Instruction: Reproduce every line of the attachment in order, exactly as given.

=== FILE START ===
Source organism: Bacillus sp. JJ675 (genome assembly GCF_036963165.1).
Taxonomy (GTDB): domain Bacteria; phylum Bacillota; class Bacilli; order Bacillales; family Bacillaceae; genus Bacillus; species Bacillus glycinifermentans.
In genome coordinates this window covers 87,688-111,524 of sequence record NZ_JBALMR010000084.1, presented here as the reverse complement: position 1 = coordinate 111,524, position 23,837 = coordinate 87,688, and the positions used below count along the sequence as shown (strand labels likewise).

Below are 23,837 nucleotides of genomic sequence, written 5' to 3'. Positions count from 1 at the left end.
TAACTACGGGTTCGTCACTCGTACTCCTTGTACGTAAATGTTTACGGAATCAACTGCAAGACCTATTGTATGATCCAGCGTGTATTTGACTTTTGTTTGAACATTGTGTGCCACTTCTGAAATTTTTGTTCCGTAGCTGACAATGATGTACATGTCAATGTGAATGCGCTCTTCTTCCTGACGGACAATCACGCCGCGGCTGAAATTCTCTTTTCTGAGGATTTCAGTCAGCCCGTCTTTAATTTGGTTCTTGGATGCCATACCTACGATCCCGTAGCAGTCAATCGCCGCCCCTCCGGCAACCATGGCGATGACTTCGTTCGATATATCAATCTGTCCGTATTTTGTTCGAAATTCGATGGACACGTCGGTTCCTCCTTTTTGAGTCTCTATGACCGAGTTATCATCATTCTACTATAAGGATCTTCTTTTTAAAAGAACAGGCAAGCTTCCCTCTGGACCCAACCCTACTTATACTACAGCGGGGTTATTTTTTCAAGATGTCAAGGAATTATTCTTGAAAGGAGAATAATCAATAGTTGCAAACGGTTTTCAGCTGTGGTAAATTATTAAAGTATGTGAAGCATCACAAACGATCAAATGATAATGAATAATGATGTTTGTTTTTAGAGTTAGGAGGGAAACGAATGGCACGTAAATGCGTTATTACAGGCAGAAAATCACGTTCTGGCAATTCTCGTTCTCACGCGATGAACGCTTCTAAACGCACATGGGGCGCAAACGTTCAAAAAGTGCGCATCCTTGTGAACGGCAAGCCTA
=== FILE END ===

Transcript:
Source organism: Bacillus sp. JJ675 (genome assembly GCF_036963165.1).
Taxonomy (GTDB): domain Bacteria; phylum Bacillota; class Bacilli; order Bacillales; family Bacillaceae; genus Bacillus; species Bacillus glycinifermentans.
In genome coordinates this window covers 87,688-111,524 of sequence record NZ_JBALMR010000084.1, presented here as the reverse complement: position 1 = coordinate 111,524, position 23,837 = coordinate 87,688, and the positions used below count along the sequence as shown (strand labels likewise).

Below are 23,837 nucleotides of genomic sequence, written 5' to 3'. Positions count from 1 at the left end.
TAACTACGGGTTCGTCACTCGTACTCCTTGTACGTAAATGTTTACGGAATCAACTGCAAGACCTATTGTATGATCCAGCGTGTATTTGACTTTTGTTTGAACATTGTGTGCCACTTCTGAAATTTTTGTTCCGTAGCTGACAATGATGTACATGTCAATGTGAATGCGCTCTTCTTCCTGACGGACAATCACGCCGCGGCTGAAATTCTCTTTTCTGAGGATTTCAGTCAGCCCGTCTTTAATTTGGTTCTTGGATGCCATACCTACGATCCCGTAGCAGTCAATCGCCGCCCCTCCGGCAACCATGGCGATGACTTCGTTCGATATATCAATCTGTCCGTATTTTGTTCGAAATTCGATGGACACGTCGGTTCCTCCTTTTTGAGTCTCTATGACCGAGTTATCATCATTCTACTATAAGGATCTTCTTTTTAAAAGAACAGGCAAGCTTCCCTCTGGACCCAACCCTACTTATACTACAGCGGGGTTATTTTTTCAAGATGTCAAGGAATTATTCTTGAAAGGAGAATAATCAATAGTTGCAAACGGTTTTCAGCTGTGGTAAATTATTAAAGTATGTGAAGCATCACAAACGATCAAATGATAATGAATAATGATGTTTGTTTTTAGAGTTAGGAGGGAAACGAATGGCACGTAAATGCGTTATTACAGGCAGAAAATCACGTTCTGGCAATTCTCGTTCTCACGCGATGAACGCTTCTAAACGCACATGGGGCGCAAACGTTCAAAAAGTGCGCATCCTTGTGAACGGCAAGCCTA